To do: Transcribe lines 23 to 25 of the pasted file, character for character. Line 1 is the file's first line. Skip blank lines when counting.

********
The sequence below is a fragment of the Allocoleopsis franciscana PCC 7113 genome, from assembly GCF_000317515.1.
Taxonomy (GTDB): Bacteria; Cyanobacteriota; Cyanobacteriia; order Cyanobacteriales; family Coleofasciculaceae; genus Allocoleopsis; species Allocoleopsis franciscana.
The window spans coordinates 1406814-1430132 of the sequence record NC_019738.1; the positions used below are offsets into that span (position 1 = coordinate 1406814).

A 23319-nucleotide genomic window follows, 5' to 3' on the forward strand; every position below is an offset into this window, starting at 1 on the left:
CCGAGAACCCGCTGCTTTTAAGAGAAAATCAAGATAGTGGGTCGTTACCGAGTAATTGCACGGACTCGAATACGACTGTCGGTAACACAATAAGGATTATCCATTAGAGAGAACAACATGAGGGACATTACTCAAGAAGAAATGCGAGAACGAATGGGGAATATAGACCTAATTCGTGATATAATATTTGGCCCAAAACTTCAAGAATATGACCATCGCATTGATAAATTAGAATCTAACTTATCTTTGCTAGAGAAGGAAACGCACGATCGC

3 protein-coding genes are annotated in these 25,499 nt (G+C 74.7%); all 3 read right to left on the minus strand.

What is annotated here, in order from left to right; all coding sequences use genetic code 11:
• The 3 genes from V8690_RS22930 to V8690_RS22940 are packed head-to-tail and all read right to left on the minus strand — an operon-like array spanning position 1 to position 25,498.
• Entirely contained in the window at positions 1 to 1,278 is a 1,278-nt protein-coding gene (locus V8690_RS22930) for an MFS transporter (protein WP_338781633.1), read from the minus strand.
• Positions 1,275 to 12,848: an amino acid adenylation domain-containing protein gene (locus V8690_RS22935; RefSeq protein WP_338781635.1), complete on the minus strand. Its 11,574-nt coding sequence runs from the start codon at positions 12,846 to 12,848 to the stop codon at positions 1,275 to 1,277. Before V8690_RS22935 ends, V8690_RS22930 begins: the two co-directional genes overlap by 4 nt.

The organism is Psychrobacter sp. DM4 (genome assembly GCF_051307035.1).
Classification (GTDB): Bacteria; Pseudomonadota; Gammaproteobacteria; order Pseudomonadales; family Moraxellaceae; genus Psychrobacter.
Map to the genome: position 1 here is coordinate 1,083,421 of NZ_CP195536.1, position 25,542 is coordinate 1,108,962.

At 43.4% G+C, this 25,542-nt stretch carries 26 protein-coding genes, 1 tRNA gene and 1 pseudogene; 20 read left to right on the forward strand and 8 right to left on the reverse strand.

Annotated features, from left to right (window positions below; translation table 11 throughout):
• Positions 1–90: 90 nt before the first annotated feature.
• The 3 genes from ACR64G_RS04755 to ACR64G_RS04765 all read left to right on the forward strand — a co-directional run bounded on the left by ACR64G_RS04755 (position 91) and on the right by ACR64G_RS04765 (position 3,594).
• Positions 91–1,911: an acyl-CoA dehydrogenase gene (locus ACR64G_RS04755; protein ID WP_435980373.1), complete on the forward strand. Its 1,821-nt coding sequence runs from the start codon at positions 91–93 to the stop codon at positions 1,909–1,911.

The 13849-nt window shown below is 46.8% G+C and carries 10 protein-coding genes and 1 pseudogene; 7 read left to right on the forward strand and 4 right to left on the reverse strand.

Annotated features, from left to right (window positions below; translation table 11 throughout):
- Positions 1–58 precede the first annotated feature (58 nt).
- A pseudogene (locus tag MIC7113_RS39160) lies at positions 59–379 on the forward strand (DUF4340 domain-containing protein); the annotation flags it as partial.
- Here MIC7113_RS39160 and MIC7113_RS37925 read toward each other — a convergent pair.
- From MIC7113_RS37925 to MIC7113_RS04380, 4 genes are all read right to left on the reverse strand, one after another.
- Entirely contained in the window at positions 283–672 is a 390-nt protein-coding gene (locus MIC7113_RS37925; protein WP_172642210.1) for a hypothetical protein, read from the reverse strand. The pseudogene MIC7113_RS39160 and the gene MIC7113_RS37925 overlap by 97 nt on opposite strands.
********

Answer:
- Here MIC7113_RS39160 and MIC7113_RS37925 read toward each other — a convergent pair.
- From MIC7113_RS37925 to MIC7113_RS04380, 4 genes are all read right to left on the reverse strand, one after another.
- Entirely contained in the window at positions 283–672 is a 390-nt protein-coding gene (locus MIC7113_RS37925; protein WP_172642210.1) for a hypothetical protein, read from the reverse strand. The pseudogene MIC7113_RS39160 and the gene MIC7113_RS37925 overlap by 97 nt on opposite strands.